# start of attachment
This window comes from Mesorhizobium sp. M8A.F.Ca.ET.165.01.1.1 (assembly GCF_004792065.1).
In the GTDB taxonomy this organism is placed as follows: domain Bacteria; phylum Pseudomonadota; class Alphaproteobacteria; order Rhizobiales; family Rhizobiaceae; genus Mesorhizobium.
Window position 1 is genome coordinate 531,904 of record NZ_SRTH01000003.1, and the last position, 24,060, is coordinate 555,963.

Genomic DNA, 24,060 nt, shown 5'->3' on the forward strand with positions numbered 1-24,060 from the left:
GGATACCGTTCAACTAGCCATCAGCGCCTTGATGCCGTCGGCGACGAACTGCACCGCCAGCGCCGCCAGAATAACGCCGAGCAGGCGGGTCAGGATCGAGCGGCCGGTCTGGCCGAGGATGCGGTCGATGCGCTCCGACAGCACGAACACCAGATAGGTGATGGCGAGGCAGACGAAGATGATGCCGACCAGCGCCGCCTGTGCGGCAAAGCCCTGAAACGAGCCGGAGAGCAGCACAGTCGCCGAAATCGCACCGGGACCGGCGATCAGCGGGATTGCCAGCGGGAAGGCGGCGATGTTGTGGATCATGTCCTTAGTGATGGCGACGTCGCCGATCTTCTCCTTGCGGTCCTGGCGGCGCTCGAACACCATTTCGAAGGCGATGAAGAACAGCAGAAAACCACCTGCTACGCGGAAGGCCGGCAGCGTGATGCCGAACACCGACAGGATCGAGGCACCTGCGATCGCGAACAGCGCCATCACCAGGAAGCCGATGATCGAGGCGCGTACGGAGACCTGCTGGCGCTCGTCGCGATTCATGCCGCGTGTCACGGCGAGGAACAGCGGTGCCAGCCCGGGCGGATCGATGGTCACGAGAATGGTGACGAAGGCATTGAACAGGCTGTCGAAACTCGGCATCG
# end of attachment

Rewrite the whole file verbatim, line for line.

This window comes from Mesorhizobium sp. M8A.F.Ca.ET.165.01.1.1 (assembly GCF_004792065.1).
In the GTDB taxonomy this organism is placed as follows: domain Bacteria; phylum Pseudomonadota; class Alphaproteobacteria; order Rhizobiales; family Rhizobiaceae; genus Mesorhizobium.
Window position 1 is genome coordinate 531,904 of record NZ_SRTH01000003.1, and the last position, 24,060, is coordinate 555,963.

Genomic DNA, 24,060 nt, shown 5'->3' on the forward strand with positions numbered 1-24,060 from the left:
GGATACCGTTCAACTAGCCATCAGCGCCTTGATGCCGTCGGCGACGAACTGCACCGCCAGCGCCGCCAGAATAACGCCGAGCAGGCGGGTCAGGATCGAGCGGCCGGTCTGGCCGAGGATGCGGTCGATGCGCTCCGACAGCACGAACACCAGATAGGTGATGGCGAGGCAGACGAAGATGATGCCGACCAGCGCCGCCTGTGCGGCAAAGCCCTGAAACGAGCCGGAGAGCAGCACAGTCGCCGAAATCGCACCGGGACCGGCGATCAGCGGGATTGCCAGCGGGAAGGCGGCGATGTTGTGGATCATGTCCTTAGTGATGGCGACGTCGCCGATCTTCTCCTTGCGGTCCTGGCGGCGCTCGAACACCATTTCGAAGGCGATGAAGAACAGCAGAAAACCACCTGCTACGCGGAAGGCCGGCAGCGTGATGCCGAACACCGACAGGATCGAGGCACCTGCGATCGCGAACAGCGCCATCACCAGGAAGCCGATGATCGAGGCGCGTACGGAGACCTGCTGGCGCTCGTCGCGATTCATGCCGCGTGTCACGGCGAGGAACAGCGGTGCCAGCCCGGGCGGATCGATGGTCACGAGAATGGTGACGAAGGCATTGAACAGGCTGTCGAAACTCGGCATCG